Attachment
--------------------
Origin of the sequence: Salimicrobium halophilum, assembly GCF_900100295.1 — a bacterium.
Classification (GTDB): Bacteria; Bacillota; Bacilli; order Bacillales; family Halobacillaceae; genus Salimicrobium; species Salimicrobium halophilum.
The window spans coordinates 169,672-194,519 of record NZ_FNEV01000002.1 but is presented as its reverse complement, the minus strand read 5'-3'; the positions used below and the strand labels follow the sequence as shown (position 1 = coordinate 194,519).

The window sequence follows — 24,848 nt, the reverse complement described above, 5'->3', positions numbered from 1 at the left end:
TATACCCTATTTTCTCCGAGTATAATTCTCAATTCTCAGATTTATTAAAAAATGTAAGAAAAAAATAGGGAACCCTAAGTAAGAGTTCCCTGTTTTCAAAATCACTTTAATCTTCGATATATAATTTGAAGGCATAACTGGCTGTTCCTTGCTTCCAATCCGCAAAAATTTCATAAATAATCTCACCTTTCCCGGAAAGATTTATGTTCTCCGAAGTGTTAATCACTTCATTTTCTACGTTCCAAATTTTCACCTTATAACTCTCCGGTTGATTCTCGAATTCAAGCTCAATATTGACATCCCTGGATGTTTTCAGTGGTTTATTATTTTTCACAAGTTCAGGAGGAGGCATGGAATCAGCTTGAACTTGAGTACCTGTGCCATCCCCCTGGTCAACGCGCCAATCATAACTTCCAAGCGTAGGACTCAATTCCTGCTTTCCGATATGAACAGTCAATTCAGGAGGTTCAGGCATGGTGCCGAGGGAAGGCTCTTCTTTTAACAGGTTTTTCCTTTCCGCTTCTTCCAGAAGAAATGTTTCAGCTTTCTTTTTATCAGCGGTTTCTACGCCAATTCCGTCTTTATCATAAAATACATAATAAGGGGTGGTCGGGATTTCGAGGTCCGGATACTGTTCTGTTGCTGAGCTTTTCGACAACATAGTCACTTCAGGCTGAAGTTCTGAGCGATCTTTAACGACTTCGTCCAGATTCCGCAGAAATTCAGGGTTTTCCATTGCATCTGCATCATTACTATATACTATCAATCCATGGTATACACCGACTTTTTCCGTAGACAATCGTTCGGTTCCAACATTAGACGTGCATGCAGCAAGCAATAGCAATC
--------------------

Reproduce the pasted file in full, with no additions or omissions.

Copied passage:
Origin of the sequence: Salimicrobium halophilum, assembly GCF_900100295.1 — a bacterium.
Classification (GTDB): Bacteria; Bacillota; Bacilli; order Bacillales; family Halobacillaceae; genus Salimicrobium; species Salimicrobium halophilum.
The window spans coordinates 169,672-194,519 of record NZ_FNEV01000002.1 but is presented as its reverse complement, the minus strand read 5'-3'; the positions used below and the strand labels follow the sequence as shown (position 1 = coordinate 194,519).

The window sequence follows — 24,848 nt, the reverse complement described above, 5'->3', positions numbered from 1 at the left end:
TATACCCTATTTTCTCCGAGTATAATTCTCAATTCTCAGATTTATTAAAAAATGTAAGAAAAAAATAGGGAACCCTAAGTAAGAGTTCCCTGTTTTCAAAATCACTTTAATCTTCGATATATAATTTGAAGGCATAACTGGCTGTTCCTTGCTTCCAATCCGCAAAAATTTCATAAATAATCTCACCTTTCCCGGAAAGATTTATGTTCTCCGAAGTGTTAATCACTTCATTTTCTACGTTCCAAATTTTCACCTTATAACTCTCCGGTTGATTCTCGAATTCAAGCTCAATATTGACATCCCTGGATGTTTTCAGTGGTTTATTATTTTTCACAAGTTCAGGAGGAGGCATGGAATCAGCTTGAACTTGAGTACCTGTGCCATCCCCCTGGTCAACGCGCCAATCATAACTTCCAAGCGTAGGACTCAATTCCTGCTTTCCGATATGAACAGTCAATTCAGGAGGTTCAGGCATGGTGCCGAGGGAAGGCTCTTCTTTTAACAGGTTTTTCCTTTCCGCTTCTTCCAGAAGAAATGTTTCAGCTTTCTTTTTATCAGCGGTTTCTACGCCAATTCCGTCTTTATCATAAAATACATAATAAGGGGTGGTCGGGATTTCGAGGTCCGGATACTGTTCTGTTGCTGAGCTTTTCGACAACATAGTCACTTCAGGCTGAAGTTCTGAGCGATCTTTAACGACTTCGTCCAGATTCCGCAGAAATTCAGGGTTTTCCATTGCATCTGCATCATTACTATATACTATCAATCCATGGTATACACCGACTTTTTCCGTAGACAATCGTTCGGTTCCAACATTAGACGTGCATGCAGCAAGCAATAGCAATC